The both of us have battled: the practices and politics of female partners in the Canadian Season Agricultural Workers Program

Author: 
Date created: 
2007
Keywords: 
Mexico – Emigration and Immigration – Social Aspects – Case studies
Women – Mexico – Social Conditions
Canada – Mexico – Migration
Seasonal Agricultural Workers Program (Canada)
Canadian Seasonal Agricultural Workers Program
Gender and migration
Social aspects of migration
Temporary foreign worker programs
Non-migrating women and globalization
Abstract: 

Through an analysis of qualitative, ethnographic data, I locate the narratives of nine Mexican women married to migrants within the context of capitalist globalization, state policies, and local gender ideologies. In doing so, I advocate for a theoretical approach to migration which combines elements of structural theories of migration and network theoretical approaches. These women’s narratives position them at the juncture of capitalism and other social relations, and show them to be active agents in migration. Not only is their labour critical to the maintenance of migration patterns and the capitalist relations into which migrants and non-migrants are incorporated, but women’s labour is also imbued with social meanings.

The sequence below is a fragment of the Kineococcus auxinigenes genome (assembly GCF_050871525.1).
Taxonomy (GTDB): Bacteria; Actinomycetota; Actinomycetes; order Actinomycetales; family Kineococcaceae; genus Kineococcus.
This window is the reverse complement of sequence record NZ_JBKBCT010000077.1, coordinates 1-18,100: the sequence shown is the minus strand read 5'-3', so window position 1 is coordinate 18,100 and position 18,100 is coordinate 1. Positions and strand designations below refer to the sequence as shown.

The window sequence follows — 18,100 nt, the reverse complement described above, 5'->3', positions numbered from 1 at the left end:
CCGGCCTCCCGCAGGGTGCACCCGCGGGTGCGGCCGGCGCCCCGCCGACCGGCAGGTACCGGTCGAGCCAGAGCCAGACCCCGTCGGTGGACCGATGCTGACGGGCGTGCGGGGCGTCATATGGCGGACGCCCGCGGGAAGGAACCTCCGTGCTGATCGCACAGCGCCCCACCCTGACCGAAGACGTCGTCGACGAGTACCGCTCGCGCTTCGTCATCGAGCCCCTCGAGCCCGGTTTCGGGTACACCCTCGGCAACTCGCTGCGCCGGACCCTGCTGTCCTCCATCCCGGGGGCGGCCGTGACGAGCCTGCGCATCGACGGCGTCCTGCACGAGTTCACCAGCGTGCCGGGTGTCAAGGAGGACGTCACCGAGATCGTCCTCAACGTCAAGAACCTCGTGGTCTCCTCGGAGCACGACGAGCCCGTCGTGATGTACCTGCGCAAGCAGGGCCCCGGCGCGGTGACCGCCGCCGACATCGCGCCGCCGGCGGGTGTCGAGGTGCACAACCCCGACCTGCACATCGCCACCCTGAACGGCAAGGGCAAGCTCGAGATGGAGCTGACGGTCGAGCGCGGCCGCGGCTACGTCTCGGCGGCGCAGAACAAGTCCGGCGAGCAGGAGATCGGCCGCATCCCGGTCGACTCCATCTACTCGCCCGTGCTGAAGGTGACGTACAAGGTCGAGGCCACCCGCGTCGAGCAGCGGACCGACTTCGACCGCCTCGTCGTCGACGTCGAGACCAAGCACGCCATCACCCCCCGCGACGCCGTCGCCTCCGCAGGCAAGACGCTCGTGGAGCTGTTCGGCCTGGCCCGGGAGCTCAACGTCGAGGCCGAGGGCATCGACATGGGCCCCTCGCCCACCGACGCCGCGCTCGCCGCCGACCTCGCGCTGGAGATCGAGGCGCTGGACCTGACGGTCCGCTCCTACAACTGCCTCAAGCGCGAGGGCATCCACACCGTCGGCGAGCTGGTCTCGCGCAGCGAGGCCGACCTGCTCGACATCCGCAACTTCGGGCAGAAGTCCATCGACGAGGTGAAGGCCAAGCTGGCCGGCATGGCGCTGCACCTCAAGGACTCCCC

Description: 
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Language: 
English
Document type: 
Thesis
Rights: 
Copyright remains with the author
File(s): 
Supervisor(s): 
G
Department: 
Latin American Studies Program - Simon Fraser University
Thesis type: 
Thesis (M.A.)
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